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78TH STREET OWNERCO LLC v. COUNTY OF HENNEPIN

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Supreme Court of Minnesota.

78TH STREET OWNERCO, LLC, Relator, v. COUNTY OF HENNEPIN, Respondent.

No. A11–0128.

Decided: May 16, 2012

Thomas R. Wilhelmy, Judy S. Engel, Fredrikson & Byron, P.A., Minneapolis, MN, for relator. Michael O. Freeman, Hennepin County Attorney, Lisa C. Hahn–Cordes, Assistant County Attorney, Minneapolis, MN, for respondent.

OPINION

Relator 78th Street OwnerCo, LLC (78th Street), filed petitions contesting respondent Hennepin County's assessments of its property for property taxes payable in 2008 and 2009, along with the taxes due in 2008 and 2009.1 78th Street is the owner and landlord of the property identified by the County with Property Identification Number 16–116–21–21–0005 and located at 5601 78th Street West, in Bloomington, Minnesota.   The property is the site of the Sofitel Hotel. 78th Street LeaseCo, LLC, and 78th Street are subsidiaries of the same ownership entities.   One of the intermediate investors in 78th Street is a real estate investment trust (REIT), which invests in 78th Street LeaseCo through what is known as a taxable REIT subsidiary. 78th Street LeaseCo leases the property from 78th Street pursuant to a March 30, 2006, hotel lease.   The county assessor assessed the property for real estate taxes payable in 2008 and 2009 with assessments on January 2, 2007, and January 2, 2008, respectively.2 78th Street filed a petition in Hennepin County district court for each year, alleging that the property had been “unfairly and unequally assessed ․ [b]ased on comparison[s] with property of the same class and in comparable localities.”   After receiving each petition, the City of Bloomington assessor's office, while not required to do so, sent a letter to 78th Street's counsel requesting, among other items, lease summaries and a rent roll/tenant list as of January 2, 2005, 2006, and 2007.3  As part of the petition process, 78th Street was required by Minn.Stat. § 278.05, subd. 6(a) (2008), and Minn.Stat. § 278.05, subd. 6(a) (2006),4 to provide certain documentation within 60 days of filing its petition to assist the County in evaluating the property's value.   Failure to submit required documentation within 60 days results in automatic dismissal of the petition.  Minn.Stat. § 278.05, subd. 6(a) (2008);  Minn.Stat. § 278.05, subd. 6(a) (2006).

The January 2, 2007, assessment is governed by Minn.Stat. § 278.05, subd. 6(a) (2006), which is the version of the statute enacted in 2003.   Under that section, 78th Street was required, when contesting valuation, to submit “[i]nformation, including income and expense figures, verified net rentable areas, and anticipated income and expenses, for income-producing propert[ies]” by June 29, 2008.  Minn.Stat. § 278.05, subd. 6(a) (2006).   On June 27, 2008, 78th Street submitted:  (1) profit and loss statements, including budget forecast amounts;  (2) 2007 and 2008 operating budgets;  and (3) asset register and depreciation reports.   These documents included line-item reports of lease payments.   The documents did not include the lease itself or a calculation of percentage rent paid.   In its submission, 78th Street also contended that Minn.Stat. § 278.05, subd. 6(a) (2006), did not require production of all of the information requested by the County.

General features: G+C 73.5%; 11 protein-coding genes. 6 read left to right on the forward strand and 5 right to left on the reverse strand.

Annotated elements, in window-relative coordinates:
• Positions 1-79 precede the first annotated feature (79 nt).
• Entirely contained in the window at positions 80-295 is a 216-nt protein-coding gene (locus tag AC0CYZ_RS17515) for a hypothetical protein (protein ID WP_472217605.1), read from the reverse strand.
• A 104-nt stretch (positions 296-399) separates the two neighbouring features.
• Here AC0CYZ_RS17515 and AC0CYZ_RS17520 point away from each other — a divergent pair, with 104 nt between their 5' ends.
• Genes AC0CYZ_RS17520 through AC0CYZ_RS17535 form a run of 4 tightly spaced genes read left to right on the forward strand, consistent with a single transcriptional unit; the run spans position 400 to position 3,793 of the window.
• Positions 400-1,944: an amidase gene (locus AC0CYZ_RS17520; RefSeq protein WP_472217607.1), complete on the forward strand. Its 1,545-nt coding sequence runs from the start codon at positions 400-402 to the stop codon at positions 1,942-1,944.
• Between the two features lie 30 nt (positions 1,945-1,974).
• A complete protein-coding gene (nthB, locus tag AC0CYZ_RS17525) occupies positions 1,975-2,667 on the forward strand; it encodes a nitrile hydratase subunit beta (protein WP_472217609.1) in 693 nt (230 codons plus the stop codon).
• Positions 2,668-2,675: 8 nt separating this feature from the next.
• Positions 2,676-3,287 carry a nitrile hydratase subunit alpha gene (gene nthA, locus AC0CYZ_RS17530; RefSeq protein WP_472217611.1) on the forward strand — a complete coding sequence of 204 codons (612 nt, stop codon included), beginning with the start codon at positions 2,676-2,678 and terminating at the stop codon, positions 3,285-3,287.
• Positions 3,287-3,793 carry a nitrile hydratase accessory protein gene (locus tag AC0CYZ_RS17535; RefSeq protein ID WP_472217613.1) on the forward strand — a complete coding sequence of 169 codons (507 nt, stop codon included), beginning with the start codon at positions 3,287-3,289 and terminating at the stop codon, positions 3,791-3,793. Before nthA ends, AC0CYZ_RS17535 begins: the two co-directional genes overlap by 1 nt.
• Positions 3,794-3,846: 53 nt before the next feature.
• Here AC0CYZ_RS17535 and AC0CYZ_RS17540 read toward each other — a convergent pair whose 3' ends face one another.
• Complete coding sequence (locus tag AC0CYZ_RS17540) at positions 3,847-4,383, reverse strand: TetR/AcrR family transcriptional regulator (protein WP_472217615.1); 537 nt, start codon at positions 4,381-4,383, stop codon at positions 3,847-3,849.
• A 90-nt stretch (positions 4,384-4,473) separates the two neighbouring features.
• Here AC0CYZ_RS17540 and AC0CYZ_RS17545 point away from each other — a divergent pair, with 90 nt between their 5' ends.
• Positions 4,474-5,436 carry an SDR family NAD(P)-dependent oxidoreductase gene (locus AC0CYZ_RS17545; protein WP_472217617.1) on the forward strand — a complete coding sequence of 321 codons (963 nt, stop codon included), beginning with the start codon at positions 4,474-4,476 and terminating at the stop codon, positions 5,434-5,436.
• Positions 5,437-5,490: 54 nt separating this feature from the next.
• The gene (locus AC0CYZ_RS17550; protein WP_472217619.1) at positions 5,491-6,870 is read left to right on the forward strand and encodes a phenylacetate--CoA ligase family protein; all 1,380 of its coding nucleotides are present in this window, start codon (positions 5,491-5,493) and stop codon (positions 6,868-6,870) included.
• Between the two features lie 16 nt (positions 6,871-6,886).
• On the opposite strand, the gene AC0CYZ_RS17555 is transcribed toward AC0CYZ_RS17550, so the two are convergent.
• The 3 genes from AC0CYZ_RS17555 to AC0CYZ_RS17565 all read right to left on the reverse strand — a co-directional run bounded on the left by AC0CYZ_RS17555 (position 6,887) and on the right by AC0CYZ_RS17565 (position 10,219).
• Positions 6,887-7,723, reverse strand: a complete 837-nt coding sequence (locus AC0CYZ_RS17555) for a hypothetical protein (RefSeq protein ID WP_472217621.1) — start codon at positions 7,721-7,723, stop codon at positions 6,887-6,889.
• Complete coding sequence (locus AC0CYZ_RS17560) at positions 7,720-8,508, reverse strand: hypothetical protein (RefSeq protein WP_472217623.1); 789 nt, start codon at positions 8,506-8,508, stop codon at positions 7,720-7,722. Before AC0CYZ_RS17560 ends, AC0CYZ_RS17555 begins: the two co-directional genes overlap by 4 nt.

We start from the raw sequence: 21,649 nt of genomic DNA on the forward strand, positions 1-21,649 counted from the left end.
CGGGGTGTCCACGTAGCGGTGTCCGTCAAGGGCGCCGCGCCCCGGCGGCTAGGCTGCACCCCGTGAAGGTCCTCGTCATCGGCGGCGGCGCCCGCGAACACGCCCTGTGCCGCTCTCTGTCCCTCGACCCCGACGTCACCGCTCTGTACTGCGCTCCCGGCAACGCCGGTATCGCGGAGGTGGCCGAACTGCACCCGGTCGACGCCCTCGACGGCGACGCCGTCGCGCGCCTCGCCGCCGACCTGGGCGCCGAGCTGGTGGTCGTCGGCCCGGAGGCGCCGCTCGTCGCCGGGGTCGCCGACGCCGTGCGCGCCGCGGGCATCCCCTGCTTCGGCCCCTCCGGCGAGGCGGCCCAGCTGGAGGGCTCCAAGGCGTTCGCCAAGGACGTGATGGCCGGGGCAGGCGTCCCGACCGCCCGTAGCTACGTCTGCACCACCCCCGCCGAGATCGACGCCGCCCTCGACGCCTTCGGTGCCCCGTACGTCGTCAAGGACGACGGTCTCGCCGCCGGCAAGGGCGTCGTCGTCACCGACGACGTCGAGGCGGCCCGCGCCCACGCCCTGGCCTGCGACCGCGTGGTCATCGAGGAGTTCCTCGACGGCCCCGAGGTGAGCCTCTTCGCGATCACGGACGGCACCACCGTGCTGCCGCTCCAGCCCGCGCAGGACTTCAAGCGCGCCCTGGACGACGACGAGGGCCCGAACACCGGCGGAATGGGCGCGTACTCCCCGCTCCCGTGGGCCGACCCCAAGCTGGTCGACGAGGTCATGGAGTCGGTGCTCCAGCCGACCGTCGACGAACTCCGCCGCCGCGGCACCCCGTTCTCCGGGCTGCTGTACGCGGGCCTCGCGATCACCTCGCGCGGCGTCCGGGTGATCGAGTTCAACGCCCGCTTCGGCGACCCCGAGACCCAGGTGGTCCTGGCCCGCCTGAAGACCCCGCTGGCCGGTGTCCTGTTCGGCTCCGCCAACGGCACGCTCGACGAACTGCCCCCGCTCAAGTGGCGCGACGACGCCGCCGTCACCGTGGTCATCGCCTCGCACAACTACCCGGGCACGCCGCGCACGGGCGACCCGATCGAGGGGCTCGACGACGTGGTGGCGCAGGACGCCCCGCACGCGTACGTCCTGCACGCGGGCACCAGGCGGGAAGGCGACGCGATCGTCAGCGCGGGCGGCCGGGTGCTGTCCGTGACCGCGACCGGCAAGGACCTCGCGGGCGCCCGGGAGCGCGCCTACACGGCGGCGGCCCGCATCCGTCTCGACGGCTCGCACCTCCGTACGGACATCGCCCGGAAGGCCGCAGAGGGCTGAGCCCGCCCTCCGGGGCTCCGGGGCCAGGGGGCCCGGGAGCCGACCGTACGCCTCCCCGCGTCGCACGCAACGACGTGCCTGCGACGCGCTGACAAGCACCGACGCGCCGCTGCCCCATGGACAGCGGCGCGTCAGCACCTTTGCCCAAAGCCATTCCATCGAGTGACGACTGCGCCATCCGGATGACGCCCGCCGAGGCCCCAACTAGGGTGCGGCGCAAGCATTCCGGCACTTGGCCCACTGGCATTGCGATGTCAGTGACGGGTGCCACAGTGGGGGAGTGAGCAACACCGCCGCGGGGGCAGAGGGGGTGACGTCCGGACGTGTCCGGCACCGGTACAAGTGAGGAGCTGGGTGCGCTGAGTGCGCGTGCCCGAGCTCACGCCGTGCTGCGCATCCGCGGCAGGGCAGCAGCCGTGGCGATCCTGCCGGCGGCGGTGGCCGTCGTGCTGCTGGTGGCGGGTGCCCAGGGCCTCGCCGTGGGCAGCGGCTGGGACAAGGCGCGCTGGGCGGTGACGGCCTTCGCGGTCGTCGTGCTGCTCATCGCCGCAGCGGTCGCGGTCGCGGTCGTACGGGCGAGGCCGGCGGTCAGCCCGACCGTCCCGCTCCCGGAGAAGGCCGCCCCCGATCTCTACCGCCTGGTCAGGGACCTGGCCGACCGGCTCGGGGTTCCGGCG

The January 2, 2008, assessment is governed by Minn.Stat. § 278.05, subd. 6(a) (2008).   Pursuant to that section, 78th Street was required to submit by June 29, 2009, information that included

income and expense figures in the form of (1) year-end financial statements for the year prior to the assessment date, (2) year-end financial statements for the year of the assessment date, and (3) rent rolls on the assessment date including tenant name, lease start and end dates, option terms, base rent, square footage leased and vacant space, verified net rentable areas in the form of net rentable square footage of the building or buildings, and anticipated income and expenses in the form of proposed budgets for the year subsequent to the year of the assessment date.

Minn.Stat. § 278.05, subd. 6(a) (2008).

On June 29, 2009, 78th Street submitted:  (1) profit and loss statements, including budget forecast amounts;  (2) operating budgets;  and (3) asset register and depreciation reports.   These documents included line items for lease payments and budgets including lease payment amounts.   The documents did not include the lease, a rent roll/tenant list, or any calculation of percentage rent paid.   On July 1, 2010, well after June 29, 2009, 78th Street finally submitted a copy of the lease.